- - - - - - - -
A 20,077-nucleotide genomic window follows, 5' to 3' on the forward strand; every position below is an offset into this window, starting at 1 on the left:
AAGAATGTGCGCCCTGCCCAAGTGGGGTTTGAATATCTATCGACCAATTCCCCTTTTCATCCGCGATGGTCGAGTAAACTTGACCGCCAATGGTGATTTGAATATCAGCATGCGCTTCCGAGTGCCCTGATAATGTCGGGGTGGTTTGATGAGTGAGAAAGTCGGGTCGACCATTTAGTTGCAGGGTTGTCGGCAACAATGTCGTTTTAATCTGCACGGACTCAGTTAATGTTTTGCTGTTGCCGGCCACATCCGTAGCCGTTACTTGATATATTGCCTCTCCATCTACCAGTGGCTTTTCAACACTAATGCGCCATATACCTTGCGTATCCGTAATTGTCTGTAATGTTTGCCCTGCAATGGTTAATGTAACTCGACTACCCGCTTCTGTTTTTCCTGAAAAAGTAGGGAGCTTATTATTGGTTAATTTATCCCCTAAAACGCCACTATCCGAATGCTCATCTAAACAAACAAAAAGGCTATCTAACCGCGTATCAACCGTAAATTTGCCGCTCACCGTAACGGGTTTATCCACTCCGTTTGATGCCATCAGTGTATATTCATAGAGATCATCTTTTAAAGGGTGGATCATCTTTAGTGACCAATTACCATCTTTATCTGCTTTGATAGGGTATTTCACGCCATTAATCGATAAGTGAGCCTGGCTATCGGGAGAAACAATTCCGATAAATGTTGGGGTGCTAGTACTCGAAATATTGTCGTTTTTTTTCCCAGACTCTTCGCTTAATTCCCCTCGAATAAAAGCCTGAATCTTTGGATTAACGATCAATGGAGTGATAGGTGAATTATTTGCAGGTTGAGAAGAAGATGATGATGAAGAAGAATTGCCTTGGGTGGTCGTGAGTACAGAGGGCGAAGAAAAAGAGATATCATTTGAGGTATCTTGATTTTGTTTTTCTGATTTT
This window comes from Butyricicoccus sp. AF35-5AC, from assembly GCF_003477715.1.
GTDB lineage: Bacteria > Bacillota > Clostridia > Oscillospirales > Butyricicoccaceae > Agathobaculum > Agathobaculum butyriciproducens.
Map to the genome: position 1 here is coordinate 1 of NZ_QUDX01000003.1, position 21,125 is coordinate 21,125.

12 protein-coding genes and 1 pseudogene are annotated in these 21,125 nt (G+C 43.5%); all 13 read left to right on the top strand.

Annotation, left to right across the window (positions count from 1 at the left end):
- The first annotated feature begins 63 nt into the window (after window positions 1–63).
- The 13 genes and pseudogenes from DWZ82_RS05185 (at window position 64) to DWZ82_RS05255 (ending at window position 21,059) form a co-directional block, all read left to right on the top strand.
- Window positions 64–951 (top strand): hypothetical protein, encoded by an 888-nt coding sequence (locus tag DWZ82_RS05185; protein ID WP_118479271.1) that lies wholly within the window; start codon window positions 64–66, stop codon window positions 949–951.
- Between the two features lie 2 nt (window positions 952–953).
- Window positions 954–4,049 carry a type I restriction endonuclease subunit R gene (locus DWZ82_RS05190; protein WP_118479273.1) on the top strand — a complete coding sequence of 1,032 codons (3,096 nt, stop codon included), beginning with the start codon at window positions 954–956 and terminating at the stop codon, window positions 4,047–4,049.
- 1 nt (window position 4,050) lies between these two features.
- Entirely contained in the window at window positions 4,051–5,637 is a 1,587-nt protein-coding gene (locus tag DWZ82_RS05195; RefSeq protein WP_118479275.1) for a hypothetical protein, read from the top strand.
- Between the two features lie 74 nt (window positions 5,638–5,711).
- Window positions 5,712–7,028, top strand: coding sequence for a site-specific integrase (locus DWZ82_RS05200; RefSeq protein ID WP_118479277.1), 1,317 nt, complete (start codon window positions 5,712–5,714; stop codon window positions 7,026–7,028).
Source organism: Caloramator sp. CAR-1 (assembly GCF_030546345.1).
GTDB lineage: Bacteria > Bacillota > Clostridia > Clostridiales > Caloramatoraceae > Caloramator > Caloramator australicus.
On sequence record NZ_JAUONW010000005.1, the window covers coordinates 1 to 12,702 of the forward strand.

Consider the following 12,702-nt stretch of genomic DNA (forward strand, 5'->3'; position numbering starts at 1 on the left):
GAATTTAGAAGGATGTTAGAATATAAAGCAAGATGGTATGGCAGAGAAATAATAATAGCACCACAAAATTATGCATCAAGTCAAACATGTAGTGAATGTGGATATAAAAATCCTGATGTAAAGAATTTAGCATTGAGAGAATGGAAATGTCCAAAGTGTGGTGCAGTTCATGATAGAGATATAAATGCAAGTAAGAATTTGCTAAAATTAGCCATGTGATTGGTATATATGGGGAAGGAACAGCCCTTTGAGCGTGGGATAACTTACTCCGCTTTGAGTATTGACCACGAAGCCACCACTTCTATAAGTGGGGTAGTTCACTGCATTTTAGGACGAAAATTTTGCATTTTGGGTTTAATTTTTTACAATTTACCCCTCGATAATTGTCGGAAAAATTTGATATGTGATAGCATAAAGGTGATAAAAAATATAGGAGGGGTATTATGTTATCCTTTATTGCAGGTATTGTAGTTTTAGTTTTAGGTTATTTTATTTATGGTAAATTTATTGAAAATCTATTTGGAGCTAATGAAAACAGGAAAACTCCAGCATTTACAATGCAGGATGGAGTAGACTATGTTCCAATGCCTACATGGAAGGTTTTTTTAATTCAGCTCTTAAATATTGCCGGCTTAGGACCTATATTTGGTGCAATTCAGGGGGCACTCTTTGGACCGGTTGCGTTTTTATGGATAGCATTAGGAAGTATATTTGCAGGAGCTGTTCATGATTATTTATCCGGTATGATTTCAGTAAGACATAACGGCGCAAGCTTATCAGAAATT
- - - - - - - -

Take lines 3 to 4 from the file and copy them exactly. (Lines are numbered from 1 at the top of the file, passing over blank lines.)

This window comes from Butyricicoccus sp. AF35-5AC, from assembly GCF_003477715.1.
GTDB lineage: Bacteria > Bacillota > Clostridia > Oscillospirales > Butyricicoccaceae > Agathobaculum > Agathobaculum butyriciproducens.